Overview of the SEER Program
The Surveillance, Epidemiology, and End Results (SEER) Program of the National Cancer Institute (NCI) is an authoritative source of information on cancer incidence and survival in the United States. SEER currently collects and publishes cancer incidence and survival data from population-based cancer registries covering approximately 30 percent1 of the US population. For more information on this, please view the SEER Research Data. SEER coverage includes 26 percent of African Americans, 38 percent of Hispanics, 44 percent of American Indians and Alaska Natives, 50 percent of Asians, and 67 percent of Hawaiian/Pacific Islanders. (Details are provided in the table: Number of Persons by Race and Hispanic Ethnicity for SEER Participants.)
The SEER Program registries routinely collect data on patient demographics, primary tumor site, tumor morphology and stage at diagnosis, first course of treatment, and follow-up for vital status. The SEER Program is the only comprehensive source of population-based information in the United States that includes stage of cancer at the time of diagnosis and patient survival data. The mortality data reported by SEER are provided by the National Center for Health Statistics. The population data used in calculating cancer rates is obtained periodically from the Census Bureau. Updated annually and provided as a public service in print and electronic formats, SEER data are used by thousands of researchers, clinicians, public health officials, legislators, policymakers, community groups, and the public.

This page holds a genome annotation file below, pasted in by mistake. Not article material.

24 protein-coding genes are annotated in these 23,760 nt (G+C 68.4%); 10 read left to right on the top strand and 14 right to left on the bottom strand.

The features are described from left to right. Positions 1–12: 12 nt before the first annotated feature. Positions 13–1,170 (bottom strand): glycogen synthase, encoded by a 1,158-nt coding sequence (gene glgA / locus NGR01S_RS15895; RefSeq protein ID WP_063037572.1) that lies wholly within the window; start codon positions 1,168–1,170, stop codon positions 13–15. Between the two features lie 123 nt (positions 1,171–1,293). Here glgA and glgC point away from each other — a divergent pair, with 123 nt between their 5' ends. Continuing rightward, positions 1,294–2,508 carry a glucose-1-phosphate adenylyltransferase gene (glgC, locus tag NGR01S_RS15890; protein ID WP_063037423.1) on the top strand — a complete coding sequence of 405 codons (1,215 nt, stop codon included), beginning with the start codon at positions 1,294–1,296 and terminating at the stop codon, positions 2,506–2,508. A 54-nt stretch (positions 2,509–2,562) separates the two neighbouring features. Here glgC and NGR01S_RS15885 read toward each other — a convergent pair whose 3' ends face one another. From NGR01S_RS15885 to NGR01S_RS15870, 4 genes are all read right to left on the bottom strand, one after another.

NCI staff work with the North American Association of Central Cancer Registries (NAACCR) to guide all state registries to achieve data content and compatibility acceptable for pooling data and improving national estimates. The SEER team is developing computer applications to unify cancer registration systems and to analyze and disseminate population-based data. Use of surveillance data for research is being improved through Web-based access to the data and analytic tools, and linking with other national data sources. For example, a Web-based tool for public health officials and policy makers, State Cancer Profiles, provides a user-friendly interface for finding cancer statistics for specific states and counties. This Web site is a joint project between NCI and CDC and is part of the Cancer Control PLANET Web site which provides links to comprehensive cancer control resources for public health professionals. SEER staff also work with a number of collaborating organizations that are involved in cancer surveillance and related disciplines.
Read Goals of the SEER Program for more information about SEER's activities.1 This estimate is based on 2013 population data.